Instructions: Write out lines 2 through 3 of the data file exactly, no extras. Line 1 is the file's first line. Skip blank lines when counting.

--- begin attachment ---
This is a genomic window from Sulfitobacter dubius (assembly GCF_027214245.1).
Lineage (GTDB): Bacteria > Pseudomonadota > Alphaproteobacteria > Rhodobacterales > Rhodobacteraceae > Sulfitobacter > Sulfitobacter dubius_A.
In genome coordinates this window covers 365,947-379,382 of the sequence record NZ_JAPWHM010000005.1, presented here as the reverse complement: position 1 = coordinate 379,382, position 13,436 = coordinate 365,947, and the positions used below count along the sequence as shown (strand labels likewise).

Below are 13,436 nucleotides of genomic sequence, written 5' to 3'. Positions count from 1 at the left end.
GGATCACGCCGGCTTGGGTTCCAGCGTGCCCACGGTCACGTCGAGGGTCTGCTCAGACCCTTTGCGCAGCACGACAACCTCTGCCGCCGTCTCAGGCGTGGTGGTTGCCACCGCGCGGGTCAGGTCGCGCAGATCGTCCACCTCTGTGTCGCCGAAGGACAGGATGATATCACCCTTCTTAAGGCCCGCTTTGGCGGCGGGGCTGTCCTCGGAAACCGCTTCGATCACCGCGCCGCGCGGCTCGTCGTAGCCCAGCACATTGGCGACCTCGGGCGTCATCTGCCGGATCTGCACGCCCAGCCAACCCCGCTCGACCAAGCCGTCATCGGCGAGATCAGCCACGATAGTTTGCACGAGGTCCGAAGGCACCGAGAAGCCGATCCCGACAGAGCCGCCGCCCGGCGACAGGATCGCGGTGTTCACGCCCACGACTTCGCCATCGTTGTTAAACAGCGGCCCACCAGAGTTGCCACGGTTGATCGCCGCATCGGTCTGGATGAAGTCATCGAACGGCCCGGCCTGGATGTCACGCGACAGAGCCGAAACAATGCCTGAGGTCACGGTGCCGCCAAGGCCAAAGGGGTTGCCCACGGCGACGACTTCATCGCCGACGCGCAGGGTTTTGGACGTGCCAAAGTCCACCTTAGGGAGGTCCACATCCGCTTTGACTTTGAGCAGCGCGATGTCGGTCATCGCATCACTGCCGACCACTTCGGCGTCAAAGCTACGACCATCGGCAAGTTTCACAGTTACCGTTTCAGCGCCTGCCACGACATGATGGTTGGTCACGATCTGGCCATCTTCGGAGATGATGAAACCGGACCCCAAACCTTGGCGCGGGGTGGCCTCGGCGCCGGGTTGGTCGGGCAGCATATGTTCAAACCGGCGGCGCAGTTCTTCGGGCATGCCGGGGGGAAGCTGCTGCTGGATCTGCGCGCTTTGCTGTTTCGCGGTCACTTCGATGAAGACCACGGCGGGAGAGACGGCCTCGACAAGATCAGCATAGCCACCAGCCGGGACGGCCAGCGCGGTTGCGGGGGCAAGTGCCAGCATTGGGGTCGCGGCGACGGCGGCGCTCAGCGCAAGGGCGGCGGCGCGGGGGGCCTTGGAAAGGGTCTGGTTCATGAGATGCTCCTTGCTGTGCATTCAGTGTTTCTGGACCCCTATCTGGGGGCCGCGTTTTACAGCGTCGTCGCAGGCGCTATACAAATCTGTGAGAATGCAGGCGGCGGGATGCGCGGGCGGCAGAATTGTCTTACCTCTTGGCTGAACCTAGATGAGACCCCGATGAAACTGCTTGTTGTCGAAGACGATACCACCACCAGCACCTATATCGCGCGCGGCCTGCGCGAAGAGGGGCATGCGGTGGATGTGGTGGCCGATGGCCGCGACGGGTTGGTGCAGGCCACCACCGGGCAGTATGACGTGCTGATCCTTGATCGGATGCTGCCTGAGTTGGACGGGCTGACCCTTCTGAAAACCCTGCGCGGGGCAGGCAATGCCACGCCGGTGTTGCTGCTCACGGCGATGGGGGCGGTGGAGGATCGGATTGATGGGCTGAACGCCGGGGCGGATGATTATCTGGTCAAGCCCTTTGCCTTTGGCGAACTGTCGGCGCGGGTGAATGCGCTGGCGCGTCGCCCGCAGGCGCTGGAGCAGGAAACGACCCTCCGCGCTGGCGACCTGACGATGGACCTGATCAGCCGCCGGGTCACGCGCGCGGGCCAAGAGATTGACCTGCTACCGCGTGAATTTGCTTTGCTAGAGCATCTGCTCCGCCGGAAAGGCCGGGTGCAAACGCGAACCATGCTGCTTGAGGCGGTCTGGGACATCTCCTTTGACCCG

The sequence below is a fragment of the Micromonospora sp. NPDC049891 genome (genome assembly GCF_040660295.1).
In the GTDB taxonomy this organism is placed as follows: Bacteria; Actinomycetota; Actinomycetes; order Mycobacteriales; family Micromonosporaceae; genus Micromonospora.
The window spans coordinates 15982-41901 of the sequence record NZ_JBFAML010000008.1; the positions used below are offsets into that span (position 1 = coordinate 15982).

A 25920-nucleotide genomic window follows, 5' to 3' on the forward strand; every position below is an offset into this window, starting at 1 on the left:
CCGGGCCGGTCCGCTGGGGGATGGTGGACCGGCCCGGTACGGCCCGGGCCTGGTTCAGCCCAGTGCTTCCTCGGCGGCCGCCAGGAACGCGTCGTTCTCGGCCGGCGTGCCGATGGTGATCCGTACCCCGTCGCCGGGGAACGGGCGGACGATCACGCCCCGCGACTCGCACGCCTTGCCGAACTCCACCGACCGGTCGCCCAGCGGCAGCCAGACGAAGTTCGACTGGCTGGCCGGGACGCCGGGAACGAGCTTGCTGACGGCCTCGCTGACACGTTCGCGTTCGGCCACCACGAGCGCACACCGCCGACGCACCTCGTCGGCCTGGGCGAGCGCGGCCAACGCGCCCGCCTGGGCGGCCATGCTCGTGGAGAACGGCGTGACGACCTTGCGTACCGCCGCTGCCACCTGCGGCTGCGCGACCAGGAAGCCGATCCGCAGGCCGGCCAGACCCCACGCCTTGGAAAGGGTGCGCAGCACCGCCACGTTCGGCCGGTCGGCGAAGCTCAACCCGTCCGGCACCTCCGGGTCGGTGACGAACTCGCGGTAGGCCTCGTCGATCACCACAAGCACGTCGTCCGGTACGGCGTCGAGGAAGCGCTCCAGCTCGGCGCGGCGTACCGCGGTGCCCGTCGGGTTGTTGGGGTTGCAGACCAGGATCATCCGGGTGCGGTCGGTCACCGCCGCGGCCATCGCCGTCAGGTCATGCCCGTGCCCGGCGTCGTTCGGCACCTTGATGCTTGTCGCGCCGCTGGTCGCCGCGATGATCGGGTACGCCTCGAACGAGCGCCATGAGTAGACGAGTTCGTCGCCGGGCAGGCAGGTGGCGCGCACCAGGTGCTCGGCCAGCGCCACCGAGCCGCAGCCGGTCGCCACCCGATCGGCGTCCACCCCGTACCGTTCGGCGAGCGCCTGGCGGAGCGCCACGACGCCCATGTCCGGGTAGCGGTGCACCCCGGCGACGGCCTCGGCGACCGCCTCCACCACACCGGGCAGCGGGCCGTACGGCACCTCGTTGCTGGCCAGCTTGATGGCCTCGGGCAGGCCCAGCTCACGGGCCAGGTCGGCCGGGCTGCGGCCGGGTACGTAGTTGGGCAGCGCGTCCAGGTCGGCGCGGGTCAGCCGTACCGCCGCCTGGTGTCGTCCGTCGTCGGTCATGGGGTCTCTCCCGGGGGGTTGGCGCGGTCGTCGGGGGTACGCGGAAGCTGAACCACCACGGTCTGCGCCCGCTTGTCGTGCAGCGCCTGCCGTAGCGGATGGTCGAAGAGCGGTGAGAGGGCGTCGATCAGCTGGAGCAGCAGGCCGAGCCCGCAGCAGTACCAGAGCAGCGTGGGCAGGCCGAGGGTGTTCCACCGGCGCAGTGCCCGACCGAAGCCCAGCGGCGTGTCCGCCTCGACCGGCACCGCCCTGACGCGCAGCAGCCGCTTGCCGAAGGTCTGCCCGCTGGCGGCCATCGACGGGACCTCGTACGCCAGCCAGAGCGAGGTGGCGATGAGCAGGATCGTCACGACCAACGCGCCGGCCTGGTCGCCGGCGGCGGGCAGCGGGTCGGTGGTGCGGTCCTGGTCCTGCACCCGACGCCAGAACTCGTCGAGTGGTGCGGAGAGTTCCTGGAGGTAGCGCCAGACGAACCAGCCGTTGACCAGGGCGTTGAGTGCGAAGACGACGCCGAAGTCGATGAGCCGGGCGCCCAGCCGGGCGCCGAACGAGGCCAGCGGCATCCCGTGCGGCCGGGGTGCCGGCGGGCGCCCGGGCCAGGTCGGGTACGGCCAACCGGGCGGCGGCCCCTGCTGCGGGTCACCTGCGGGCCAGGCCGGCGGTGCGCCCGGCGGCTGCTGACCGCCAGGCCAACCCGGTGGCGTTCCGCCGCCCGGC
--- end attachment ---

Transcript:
Lineage (GTDB): Bacteria > Pseudomonadota > Alphaproteobacteria > Rhodobacterales > Rhodobacteraceae > Sulfitobacter > Sulfitobacter dubius_A.
In genome coordinates this window covers 365,947-379,382 of the sequence record NZ_JAPWHM010000005.1, presented here as the reverse complement: position 1 = coordinate 379,382, position 13,436 = coordinate 365,947, and the positions used below count along the sequence as shown (strand labels likewise).